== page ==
Force Majeure (2014)

Directed by Ruben Östlund


Force Majeure opens with a family portrait taken of Tomas, Ebba and their two children.  When the photographer asks Tomas and Ebba to place their heads together for the photo, their ski helmets knock into each other, slightly tarnishing this image of the perfect, happy family.  This Swedish movie takes a family that we think might have no reason to be anything but happy, and twists them until they’re almost nothing, revealing the tenuous bonds that hold them together.

Tomas, Ebba and the kids are the perfect image of a young, vibrant, healthy, happy family.  They have nothing to long for, whether financial or personal, as shown by the setting.  The entire film takes place on vacation, as they ski in the Alps, staying in a luxurious hotel, and either eating lavish meals or napping when they’re not on the slopes.  They’re wealthy, athletic, and all individually beautiful.  Together they’re like a GAP advertisement.  The only thing missing is the golden retriever.

Early in the movie, we almost always see the family together in the same shot.  There is no cross-cutting between sides of a conversation or any shot-reverse shot set ups.  Instead, they are unified in shots like these:

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Each frame is like a self-contained photograph.  When the family is together, it’s as if nothing else matters.  The entire world is within a single frame.  Later, they will become separated by cuts as a strife arises between Tomas and Ebba.

At lunch one day, there is a controlled avalanche which roars down the mountainside, and when it looks as though it might endanger them, Tomas runs off, leaving his family behind.  The snow dust settles, everyone is unscathed, and Tomas returns, either unaware of his cowardice or unwilling to admit to it.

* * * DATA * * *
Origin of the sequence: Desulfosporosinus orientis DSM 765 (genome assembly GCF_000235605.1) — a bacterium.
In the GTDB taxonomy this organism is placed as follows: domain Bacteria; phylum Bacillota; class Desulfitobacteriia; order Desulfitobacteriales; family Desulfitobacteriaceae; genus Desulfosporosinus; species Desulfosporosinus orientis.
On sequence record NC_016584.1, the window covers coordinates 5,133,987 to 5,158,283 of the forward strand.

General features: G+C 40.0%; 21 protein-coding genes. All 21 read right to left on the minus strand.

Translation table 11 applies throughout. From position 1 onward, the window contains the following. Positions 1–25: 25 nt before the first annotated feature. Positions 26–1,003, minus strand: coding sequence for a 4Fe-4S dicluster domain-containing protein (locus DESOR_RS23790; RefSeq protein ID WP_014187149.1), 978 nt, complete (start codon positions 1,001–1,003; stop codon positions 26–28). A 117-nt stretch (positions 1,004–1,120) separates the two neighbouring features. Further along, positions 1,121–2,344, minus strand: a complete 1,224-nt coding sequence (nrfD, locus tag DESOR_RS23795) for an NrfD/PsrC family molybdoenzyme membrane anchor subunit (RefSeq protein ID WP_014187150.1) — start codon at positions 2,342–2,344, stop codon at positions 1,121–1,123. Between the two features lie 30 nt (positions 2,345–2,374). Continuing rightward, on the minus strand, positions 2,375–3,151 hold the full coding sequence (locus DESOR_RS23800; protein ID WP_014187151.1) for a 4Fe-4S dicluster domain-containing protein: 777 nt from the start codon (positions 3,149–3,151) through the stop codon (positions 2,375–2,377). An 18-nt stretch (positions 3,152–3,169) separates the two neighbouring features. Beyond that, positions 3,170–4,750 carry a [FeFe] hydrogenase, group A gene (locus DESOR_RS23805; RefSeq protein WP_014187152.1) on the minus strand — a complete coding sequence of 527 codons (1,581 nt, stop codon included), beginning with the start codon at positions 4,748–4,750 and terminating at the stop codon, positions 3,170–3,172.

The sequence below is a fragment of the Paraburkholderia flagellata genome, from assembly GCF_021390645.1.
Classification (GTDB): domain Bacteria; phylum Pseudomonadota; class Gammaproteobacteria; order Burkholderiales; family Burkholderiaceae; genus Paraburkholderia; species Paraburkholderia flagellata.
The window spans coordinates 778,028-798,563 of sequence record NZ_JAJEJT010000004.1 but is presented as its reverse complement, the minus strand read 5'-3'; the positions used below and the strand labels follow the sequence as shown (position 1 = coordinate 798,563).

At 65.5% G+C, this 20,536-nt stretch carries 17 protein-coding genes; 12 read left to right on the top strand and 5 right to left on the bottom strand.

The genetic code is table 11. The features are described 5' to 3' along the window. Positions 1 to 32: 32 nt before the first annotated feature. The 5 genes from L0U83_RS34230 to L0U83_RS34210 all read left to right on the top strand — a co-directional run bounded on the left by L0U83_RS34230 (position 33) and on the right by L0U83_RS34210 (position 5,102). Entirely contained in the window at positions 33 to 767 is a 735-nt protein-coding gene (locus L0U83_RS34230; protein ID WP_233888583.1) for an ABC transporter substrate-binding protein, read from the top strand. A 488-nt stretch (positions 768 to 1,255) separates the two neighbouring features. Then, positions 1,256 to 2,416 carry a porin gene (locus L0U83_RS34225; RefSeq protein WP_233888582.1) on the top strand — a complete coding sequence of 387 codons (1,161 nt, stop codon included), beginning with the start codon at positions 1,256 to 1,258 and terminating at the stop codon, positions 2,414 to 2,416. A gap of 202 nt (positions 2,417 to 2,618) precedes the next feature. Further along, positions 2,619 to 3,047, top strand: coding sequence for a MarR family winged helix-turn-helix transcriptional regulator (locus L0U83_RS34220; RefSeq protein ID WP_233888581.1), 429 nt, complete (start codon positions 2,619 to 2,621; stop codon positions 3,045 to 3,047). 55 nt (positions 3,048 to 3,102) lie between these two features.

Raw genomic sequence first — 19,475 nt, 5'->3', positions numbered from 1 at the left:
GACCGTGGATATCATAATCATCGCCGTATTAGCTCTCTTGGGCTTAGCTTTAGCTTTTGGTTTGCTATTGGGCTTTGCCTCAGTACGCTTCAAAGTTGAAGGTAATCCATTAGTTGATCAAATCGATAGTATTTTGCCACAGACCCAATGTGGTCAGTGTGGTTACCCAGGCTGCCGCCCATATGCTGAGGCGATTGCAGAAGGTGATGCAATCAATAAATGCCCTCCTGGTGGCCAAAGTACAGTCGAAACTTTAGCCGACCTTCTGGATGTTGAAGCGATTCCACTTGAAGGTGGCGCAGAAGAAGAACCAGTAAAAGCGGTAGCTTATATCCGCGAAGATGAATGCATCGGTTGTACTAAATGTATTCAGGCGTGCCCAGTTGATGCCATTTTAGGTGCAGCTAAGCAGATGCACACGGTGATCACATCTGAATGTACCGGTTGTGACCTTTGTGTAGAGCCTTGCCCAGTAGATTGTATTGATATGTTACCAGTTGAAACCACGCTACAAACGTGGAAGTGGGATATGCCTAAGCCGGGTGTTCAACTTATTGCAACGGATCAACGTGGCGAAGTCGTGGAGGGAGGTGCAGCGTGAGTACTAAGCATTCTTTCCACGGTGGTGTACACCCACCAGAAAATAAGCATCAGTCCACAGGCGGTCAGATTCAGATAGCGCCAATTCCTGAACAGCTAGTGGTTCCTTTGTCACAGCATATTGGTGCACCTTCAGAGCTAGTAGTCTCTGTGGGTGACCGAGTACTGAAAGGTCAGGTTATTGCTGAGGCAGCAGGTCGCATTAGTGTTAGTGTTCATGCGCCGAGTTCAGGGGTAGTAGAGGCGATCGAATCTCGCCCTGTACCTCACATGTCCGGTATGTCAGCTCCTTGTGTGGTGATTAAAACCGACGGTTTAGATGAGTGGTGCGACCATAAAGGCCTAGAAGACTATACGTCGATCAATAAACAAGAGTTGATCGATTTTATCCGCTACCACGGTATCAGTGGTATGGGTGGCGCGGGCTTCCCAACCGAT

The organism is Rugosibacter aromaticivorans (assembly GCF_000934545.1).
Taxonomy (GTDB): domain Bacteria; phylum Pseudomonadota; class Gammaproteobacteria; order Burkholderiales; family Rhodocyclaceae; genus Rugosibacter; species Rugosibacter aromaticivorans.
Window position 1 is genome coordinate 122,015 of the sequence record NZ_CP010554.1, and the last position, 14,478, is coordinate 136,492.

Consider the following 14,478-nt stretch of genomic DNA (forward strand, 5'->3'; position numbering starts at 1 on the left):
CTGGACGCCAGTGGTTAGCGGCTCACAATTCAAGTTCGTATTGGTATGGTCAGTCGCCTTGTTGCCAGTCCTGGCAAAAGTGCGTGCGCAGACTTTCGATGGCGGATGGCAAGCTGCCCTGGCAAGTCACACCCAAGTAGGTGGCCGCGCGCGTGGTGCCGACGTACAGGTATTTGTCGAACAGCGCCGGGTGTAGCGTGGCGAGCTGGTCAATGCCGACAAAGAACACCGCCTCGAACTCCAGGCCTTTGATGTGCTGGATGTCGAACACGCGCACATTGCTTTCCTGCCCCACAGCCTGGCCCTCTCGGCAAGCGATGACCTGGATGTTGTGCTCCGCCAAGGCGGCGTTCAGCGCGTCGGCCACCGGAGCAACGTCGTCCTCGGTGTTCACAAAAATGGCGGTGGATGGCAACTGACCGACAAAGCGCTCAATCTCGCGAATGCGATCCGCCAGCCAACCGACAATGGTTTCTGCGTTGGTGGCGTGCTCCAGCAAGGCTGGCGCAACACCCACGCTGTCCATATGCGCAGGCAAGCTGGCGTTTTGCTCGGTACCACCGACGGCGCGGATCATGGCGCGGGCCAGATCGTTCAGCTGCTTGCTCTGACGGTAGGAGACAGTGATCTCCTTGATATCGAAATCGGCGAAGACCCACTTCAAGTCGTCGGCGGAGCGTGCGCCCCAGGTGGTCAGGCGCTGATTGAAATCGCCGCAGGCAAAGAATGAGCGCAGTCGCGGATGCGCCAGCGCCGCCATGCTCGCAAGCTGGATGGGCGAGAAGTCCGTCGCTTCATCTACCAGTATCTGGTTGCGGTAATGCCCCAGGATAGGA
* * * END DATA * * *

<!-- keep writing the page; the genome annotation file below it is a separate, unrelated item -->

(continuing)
Ebba is unsettled by Tomas’ momentary escape.  She brings up the event at dinner, in the presence of two friends, and when she jokes about Tomas running away, he denies it.  Ebba’s attempts at humor make it clear how bothered she is by his actions, and her response is to knock him down a peg, almost saving this conversation for when they’re not alone.

They try to hash out their disconnected versions of the event, and later, in the presence of two more friends, Ebba breaks down.  She recalls the moment, and how scared she was for herself and the children.  Tomas doesn’t deny her story anymore, instead he just cowers.

This conversation is uncomfortable to watch, if only because you imagine the awkwardness the other couple might feel, having been suddenly thrust into the middle of another’s marriage.  This couple, Mats and Fanny, go off to their own room that night, unable to let this go.  Fanny suggests that Mats might do the same as Tomas in that circumstance.  He is offended by this accusation, but then she points out that his ex-wife is at home with his children while he is vacationing with her, a younger woman.

Tomas eventually breaks down in front of Ebba, but by now she doesn’t want to hear it.  Once he starts crying, he can’t stop, and he makes himself a sad spectacle which his kids desperately try to stop.  Up until this point they have been somewhat indifferent towards their parents’ struggle, but now they hug their crying father, crying with him and begging their mother to help comfort him as well.